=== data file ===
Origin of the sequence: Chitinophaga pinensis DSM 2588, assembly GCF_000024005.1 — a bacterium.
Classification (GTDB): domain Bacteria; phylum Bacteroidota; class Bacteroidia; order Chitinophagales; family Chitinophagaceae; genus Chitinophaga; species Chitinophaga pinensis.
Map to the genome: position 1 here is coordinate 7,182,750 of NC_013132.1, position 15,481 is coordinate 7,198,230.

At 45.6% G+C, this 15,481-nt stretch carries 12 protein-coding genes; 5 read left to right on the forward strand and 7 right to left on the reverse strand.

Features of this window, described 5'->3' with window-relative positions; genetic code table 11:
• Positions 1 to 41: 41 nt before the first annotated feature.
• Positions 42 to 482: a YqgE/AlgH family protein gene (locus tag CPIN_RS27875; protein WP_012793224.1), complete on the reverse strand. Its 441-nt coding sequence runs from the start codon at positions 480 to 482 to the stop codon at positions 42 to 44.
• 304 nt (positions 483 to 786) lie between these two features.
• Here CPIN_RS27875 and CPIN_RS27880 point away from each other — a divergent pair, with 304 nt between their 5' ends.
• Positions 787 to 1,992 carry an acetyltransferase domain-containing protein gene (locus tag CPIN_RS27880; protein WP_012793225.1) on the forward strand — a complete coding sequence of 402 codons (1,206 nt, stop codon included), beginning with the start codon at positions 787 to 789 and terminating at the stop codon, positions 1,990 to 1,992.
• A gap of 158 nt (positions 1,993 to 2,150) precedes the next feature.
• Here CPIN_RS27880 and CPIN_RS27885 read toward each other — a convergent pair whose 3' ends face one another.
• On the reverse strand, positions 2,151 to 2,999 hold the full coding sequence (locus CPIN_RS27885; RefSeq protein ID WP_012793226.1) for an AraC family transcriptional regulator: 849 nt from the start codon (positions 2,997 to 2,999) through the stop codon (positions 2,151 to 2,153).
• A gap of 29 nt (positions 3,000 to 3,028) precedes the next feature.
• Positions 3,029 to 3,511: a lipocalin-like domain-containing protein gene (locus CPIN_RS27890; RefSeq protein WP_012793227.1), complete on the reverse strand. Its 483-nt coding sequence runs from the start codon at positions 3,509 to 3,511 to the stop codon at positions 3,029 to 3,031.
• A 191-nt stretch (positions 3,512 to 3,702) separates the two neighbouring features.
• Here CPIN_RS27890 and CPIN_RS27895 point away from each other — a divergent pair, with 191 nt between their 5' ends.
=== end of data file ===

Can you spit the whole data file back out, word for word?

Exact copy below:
Origin of the sequence: Chitinophaga pinensis DSM 2588, assembly GCF_000024005.1 — a bacterium.
Classification (GTDB): domain Bacteria; phylum Bacteroidota; class Bacteroidia; order Chitinophagales; family Chitinophagaceae; genus Chitinophaga; species Chitinophaga pinensis.
Map to the genome: position 1 here is coordinate 7,182,750 of NC_013132.1, position 15,481 is coordinate 7,198,230.

At 45.6% G+C, this 15,481-nt stretch carries 12 protein-coding genes; 5 read left to right on the forward strand and 7 right to left on the reverse strand.

Features of this window, described 5'->3' with window-relative positions; genetic code table 11:
• Positions 1 to 41: 41 nt before the first annotated feature.
• Positions 42 to 482: a YqgE/AlgH family protein gene (locus tag CPIN_RS27875; protein WP_012793224.1), complete on the reverse strand. Its 441-nt coding sequence runs from the start codon at positions 480 to 482 to the stop codon at positions 42 to 44.
• 304 nt (positions 483 to 786) lie between these two features.
• Here CPIN_RS27875 and CPIN_RS27880 point away from each other — a divergent pair, with 304 nt between their 5' ends.
• Positions 787 to 1,992 carry an acetyltransferase domain-containing protein gene (locus tag CPIN_RS27880; protein WP_012793225.1) on the forward strand — a complete coding sequence of 402 codons (1,206 nt, stop codon included), beginning with the start codon at positions 787 to 789 and terminating at the stop codon, positions 1,990 to 1,992.
• A gap of 158 nt (positions 1,993 to 2,150) precedes the next feature.
• Here CPIN_RS27880 and CPIN_RS27885 read toward each other — a convergent pair whose 3' ends face one another.
• On the reverse strand, positions 2,151 to 2,999 hold the full coding sequence (locus CPIN_RS27885; RefSeq protein ID WP_012793226.1) for an AraC family transcriptional regulator: 849 nt from the start codon (positions 2,997 to 2,999) through the stop codon (positions 2,151 to 2,153).
• A gap of 29 nt (positions 3,000 to 3,028) precedes the next feature.
• Positions 3,029 to 3,511: a lipocalin-like domain-containing protein gene (locus CPIN_RS27890; RefSeq protein WP_012793227.1), complete on the reverse strand. Its 483-nt coding sequence runs from the start codon at positions 3,509 to 3,511 to the stop codon at positions 3,029 to 3,031.
• A 191-nt stretch (positions 3,512 to 3,702) separates the two neighbouring features.
• Here CPIN_RS27890 and CPIN_RS27895 point away from each other — a divergent pair, with 191 nt between their 5' ends.